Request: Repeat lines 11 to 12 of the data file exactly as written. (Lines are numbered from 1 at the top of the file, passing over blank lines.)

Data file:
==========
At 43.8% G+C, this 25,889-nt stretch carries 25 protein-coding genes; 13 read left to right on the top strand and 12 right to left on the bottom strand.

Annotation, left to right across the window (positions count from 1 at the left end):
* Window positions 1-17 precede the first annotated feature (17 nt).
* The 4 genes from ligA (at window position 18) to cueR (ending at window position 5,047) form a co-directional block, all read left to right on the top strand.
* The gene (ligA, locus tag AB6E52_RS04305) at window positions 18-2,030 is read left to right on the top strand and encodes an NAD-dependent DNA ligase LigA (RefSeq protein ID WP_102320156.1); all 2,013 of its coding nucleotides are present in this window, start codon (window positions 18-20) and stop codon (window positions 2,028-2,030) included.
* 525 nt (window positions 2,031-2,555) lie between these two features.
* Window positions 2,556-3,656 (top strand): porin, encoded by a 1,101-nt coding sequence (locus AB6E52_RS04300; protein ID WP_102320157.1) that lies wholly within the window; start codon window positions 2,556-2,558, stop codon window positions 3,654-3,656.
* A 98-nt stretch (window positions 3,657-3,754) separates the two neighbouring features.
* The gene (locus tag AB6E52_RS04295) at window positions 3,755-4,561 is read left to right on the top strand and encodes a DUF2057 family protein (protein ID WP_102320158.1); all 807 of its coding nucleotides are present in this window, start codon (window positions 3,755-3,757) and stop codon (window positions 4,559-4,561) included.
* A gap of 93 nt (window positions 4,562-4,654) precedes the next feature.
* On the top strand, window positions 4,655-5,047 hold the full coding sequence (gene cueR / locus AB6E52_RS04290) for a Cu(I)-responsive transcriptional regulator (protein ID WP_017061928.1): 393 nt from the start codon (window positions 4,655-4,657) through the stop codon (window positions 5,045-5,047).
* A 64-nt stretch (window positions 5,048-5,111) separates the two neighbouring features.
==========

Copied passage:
* On the top strand, window positions 4,655-5,047 hold the full coding sequence (gene cueR / locus AB6E52_RS04290) for a Cu(I)-responsive transcriptional regulator (protein ID WP_017061928.1): 393 nt from the start codon (window positions 4,655-4,657) through the stop codon (window positions 5,045-5,047).
* A 64-nt stretch (window positions 5,048-5,111) separates the two neighbouring features.